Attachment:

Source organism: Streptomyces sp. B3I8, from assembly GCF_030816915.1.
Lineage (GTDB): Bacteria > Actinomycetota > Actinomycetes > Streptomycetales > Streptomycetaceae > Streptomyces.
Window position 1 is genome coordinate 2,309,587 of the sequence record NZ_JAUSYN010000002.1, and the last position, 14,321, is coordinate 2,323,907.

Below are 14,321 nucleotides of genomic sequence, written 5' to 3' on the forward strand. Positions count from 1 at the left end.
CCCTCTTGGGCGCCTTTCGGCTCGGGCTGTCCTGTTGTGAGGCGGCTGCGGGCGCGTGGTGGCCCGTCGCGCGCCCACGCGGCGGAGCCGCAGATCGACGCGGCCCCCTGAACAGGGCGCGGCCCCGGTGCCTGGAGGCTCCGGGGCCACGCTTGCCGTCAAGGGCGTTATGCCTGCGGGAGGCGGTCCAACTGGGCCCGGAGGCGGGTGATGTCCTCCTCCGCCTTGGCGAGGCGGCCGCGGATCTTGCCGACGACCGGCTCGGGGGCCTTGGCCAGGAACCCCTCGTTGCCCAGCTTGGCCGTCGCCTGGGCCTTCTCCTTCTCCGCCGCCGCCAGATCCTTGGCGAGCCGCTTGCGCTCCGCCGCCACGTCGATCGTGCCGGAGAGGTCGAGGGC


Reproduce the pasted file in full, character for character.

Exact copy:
Source organism: Streptomyces sp. B3I8, from assembly GCF_030816915.1.
Lineage (GTDB): Bacteria > Actinomycetota > Actinomycetes > Streptomycetales > Streptomycetaceae > Streptomyces.
Window position 1 is genome coordinate 2,309,587 of the sequence record NZ_JAUSYN010000002.1, and the last position, 14,321, is coordinate 2,323,907.

Below are 14,321 nucleotides of genomic sequence, written 5' to 3' on the forward strand. Positions count from 1 at the left end.
CCCTCTTGGGCGCCTTTCGGCTCGGGCTGTCCTGTTGTGAGGCGGCTGCGGGCGCGTGGTGGCCCGTCGCGCGCCCACGCGGCGGAGCCGCAGATCGACGCGGCCCCCTGAACAGGGCGCGGCCCCGGTGCCTGGAGGCTCCGGGGCCACGCTTGCCGTCAAGGGCGTTATGCCTGCGGGAGGCGGTCCAACTGGGCCCGGAGGCGGGTGATGTCCTCCTCCGCCTTGGCGAGGCGGCCGCGGATCTTGCCGACGACCGGCTCGGGGGCCTTGGCCAGGAACCCCTCGTTGCCCAGCTTGGCCGTCGCCTGGGCCTTCTCCTTCTCCGCCGCCGCCAGATCCTTGGCGAGCCGCTTGCGCTCCGCCGCCACGTCGATCGTGCCGGAGAGGTCGAGGGC